In case you missed the news, former House Speaker and Republican presidential candidate Newt Gingrich jumped the shark last week. While pandering for votes near Cape Canaveral, Gingrich said that by the end of his second term the United States would have established a colony on the moon. Even better for potential colonists, when the colony reaches 13,000 people they can apply for statehood!
It’s all part of Gingrich’s wanting to distinguish himself as a different, big picture kind of candidate. While the unemployed aerospace workers near the space center were enthusiastic, the other remaining candidates quickly realized that his proposal was ridiculous. Mitt Romney was quick to capitalize on it by criticizing his proposal at the next debate. Perhaps as a result, Mitt Romney now appears to be outpolling likely Republican voters in Florida, who vote Tuesday in the state’s primary.
Gingrich’s proposal is technically feasible. We obviously know how to get to the moon, as we have done it many times before. One thing we have learned since the days of Apollo, and has been reinforced through decades of space shuttle flights, is that while we know how to get man into space, we have failed to figure out a way to do it cost efficiently. The space shuttle was originally envisioned as a means for getting cargo into space for as low as $118 a pound (in 1972 dollars). It seemed sort of plausible when it was first launched. Subsequently we discovered it cost a lot more than that. In 2010 dollars, each shuttle mission cost about $1.5 billion dollars, if you divide the cost of the program in constant dollars by the number of flights. The last space shuttle flight was estimated to have cost about $40,000 per pound of payload.
That’s $40,000 to get one pound of payload into a low earth orbit. The moon of course is much further away. To really build permanent colonies on the moon all sorts of heavy equipment would need to be transported there, requiring spacecraft with relatively large cargo bays, something we don’t yet possess. While there is some hope that water can be harvested from the moon, it would certainly be neither easy nor cheap to acquire. For the foreseeable future, water would have to be imported from Earth. A gallon of water weighs about 8.35 pounds. Assuming we find some very efficient way of transporting cargo to the moon, say at a cost of $10,000 a pound, it would cost about $100,000 to move just a gallon of water from the earth to the moon. A hundred gallons would cost a million dollars to transport. Bear in mind that my cost is artificially low and it would likely cost much more like $100,000 a pound. It doesn’t take much back of the envelope calculating to discover that creating a colony on the moon, at least with current technology, would be ruinously expensive.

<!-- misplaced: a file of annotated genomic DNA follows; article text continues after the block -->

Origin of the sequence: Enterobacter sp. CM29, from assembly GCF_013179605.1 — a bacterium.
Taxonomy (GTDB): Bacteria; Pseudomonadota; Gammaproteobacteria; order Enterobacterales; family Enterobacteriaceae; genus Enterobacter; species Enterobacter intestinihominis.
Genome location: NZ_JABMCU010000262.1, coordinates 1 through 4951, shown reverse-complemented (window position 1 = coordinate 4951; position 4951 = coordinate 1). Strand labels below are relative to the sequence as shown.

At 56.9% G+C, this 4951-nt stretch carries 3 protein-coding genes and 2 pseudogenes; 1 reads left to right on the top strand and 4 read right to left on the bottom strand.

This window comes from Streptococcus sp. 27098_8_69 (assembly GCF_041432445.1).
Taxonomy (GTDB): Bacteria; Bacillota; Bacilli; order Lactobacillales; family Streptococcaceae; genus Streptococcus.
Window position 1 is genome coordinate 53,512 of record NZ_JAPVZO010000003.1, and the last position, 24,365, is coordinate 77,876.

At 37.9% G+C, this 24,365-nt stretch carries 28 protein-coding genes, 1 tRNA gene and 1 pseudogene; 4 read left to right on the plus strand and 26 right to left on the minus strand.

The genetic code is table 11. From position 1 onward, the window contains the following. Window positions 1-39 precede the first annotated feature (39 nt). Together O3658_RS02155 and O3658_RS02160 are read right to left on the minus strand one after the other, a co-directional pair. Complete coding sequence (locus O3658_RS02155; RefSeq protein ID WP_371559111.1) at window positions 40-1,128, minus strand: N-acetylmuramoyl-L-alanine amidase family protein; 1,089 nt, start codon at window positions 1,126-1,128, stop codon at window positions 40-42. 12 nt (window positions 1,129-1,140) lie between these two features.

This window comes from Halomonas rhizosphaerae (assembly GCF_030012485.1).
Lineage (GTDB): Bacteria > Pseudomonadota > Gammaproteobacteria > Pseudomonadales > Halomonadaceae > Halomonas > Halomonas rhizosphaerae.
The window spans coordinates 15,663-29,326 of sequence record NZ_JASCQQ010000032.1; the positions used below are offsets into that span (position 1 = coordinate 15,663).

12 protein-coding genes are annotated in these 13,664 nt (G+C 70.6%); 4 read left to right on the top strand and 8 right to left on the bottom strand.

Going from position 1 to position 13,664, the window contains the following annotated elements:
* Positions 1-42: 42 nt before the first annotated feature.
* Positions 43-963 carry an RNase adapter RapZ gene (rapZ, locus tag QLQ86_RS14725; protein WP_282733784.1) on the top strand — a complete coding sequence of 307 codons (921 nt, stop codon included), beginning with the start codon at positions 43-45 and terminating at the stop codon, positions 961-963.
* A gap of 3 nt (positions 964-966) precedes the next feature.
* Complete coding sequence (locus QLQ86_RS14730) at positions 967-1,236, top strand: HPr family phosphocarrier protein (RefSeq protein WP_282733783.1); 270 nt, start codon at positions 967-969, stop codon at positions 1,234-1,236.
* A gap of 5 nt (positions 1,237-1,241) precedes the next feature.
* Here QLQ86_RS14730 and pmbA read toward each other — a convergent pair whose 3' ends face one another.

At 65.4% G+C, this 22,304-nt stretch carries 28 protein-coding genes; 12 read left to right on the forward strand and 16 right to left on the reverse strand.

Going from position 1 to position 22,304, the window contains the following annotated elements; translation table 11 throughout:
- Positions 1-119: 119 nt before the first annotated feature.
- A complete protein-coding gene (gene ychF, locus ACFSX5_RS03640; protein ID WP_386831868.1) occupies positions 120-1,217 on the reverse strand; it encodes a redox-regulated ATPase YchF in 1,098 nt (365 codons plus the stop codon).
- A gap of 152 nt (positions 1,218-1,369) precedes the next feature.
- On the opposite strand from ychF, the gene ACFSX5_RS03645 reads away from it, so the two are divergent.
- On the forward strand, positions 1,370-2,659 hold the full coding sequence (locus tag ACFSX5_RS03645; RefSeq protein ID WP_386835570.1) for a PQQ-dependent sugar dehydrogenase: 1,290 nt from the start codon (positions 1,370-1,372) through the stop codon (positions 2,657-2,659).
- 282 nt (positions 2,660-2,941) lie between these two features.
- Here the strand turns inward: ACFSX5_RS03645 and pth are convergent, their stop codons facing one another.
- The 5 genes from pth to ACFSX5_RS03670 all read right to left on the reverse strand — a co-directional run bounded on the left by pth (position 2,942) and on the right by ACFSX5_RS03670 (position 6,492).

But when you are a big picture guy like Newt Gingrich, apparently these minor problems can be ignored. It’s unclear how such a major endeavor would be funded. Gingrich after all is a candidate famous for wanting to reduce taxes, not raise them. Based on his proposals, don’t expect a Gingrich administration to touch defense spending, except to increase it. From his belligerent talk it sounds like we might be fighting dual wars with Iran and North Korea too if he were elected president. But even if the money could be found, is it even technically possible in just eight years to have a sustained human colony on the moon? It seems unlikely, as we do not possess at the moment the launch vehicles needed to do the job, as the Saturn V rocket has long been retired. So not only is the proposal cost prohibitive, it appears technically impossible to accomplish as well, at least within eight short years.
Perhaps it could happen if Gingrich were to rescope the mission. Perhaps the goal should be to colonize the moon with a self-sustaining colony of gerbils instead of humans. We could probably do that for $100 billion or so, and chances are the gerbils would do a much better job adapting to the moon that we would. In any event, his proposal should be greeted with derision. Once the costs are understood this by itself should make him unqualified for president.
Governor Jerry Brown in his first term as California governor was famously called “Governor Moonbeam” for the sin of being New Agey. If I were Mitt Romney, Rick Santorum or Ron Paul, I would be attaching a “Speaker Moon Colony” label to Gingrich then let him twist slowly, slowly in the wind.